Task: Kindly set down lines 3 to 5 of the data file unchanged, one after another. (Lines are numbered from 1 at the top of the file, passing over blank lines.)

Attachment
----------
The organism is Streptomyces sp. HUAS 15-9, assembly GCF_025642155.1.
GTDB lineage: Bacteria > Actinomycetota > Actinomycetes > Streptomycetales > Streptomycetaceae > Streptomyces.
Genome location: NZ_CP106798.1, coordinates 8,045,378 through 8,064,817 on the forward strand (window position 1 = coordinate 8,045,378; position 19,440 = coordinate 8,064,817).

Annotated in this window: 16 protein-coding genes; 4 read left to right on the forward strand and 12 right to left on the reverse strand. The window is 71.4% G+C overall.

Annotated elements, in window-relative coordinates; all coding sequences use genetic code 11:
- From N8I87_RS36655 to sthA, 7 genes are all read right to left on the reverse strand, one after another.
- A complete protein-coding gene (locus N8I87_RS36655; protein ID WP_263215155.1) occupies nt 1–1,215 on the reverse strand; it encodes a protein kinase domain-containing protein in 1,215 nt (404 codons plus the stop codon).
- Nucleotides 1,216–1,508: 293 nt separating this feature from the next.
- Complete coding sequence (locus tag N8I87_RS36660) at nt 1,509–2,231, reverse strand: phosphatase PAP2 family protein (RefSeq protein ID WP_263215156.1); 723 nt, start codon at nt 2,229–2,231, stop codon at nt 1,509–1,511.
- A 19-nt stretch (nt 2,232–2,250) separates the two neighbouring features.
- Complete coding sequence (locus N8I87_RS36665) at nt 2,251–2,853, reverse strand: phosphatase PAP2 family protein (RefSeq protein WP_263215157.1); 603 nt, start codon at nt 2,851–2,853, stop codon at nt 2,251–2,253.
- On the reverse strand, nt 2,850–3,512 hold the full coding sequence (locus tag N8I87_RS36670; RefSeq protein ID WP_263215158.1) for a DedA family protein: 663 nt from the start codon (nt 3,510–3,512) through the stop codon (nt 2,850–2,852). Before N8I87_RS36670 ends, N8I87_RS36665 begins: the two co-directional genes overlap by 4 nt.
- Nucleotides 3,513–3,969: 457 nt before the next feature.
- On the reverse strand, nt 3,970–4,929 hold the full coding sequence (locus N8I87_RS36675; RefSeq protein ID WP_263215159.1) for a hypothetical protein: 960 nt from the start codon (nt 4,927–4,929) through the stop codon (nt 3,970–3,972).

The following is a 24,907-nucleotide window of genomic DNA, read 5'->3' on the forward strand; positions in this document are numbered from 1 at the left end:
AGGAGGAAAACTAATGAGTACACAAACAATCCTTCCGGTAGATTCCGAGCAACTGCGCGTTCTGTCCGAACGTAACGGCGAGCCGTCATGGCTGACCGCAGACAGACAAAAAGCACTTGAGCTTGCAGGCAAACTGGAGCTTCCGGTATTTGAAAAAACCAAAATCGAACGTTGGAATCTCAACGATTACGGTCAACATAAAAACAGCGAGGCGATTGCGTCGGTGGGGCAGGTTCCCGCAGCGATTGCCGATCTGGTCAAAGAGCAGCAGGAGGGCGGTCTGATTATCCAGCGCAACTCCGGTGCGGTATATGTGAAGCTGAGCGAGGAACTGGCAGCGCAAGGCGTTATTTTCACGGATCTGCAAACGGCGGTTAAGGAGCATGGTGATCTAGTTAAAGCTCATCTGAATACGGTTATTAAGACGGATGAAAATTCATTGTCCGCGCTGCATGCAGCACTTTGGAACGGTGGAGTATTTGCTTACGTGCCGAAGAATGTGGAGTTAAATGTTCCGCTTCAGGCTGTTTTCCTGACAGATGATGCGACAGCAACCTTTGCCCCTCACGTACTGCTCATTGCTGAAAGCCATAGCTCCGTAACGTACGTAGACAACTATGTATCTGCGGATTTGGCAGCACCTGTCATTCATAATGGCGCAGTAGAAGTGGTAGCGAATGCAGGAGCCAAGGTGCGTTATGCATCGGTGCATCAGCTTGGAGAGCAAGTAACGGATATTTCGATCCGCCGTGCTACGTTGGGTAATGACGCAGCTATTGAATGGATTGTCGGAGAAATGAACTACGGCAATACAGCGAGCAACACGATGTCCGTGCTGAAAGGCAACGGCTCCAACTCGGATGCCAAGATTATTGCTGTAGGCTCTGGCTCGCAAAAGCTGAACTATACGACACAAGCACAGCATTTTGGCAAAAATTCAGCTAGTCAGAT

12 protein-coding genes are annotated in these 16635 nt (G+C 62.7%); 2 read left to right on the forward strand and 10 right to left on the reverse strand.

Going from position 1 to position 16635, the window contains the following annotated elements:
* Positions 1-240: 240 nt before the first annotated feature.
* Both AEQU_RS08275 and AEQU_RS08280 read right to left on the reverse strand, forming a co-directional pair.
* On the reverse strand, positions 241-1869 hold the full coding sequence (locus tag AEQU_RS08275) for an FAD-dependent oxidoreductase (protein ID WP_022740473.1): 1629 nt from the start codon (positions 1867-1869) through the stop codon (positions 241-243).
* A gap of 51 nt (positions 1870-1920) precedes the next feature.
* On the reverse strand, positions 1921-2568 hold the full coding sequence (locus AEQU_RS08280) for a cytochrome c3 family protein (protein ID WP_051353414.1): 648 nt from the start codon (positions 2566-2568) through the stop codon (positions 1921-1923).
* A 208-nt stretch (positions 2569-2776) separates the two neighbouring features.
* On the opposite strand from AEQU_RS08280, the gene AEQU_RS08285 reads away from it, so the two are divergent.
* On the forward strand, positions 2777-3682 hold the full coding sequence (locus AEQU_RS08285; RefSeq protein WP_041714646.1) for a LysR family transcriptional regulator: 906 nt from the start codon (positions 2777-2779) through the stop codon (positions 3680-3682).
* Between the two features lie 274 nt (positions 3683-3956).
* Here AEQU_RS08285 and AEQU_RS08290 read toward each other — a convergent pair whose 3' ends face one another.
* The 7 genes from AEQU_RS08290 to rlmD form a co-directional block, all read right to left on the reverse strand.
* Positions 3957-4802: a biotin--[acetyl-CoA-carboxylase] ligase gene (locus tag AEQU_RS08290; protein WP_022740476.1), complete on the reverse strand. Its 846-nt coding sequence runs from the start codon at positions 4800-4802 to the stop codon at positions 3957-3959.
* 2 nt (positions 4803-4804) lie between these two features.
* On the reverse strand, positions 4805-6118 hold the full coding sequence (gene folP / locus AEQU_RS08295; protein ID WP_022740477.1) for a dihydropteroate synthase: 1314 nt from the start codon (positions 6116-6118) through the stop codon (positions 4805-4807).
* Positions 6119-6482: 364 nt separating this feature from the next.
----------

Genome location: NZ_CP106798.1, coordinates 8,045,378 through 8,064,817 on the forward strand (window position 1 = coordinate 8,045,378; position 19,440 = coordinate 8,064,817).

Annotated in this window: 16 protein-coding genes; 4 read left to right on the forward strand and 12 right to left on the reverse strand. The window is 71.4% G+C overall.

Annotated elements, in window-relative coordinates; all coding sequences use genetic code 11: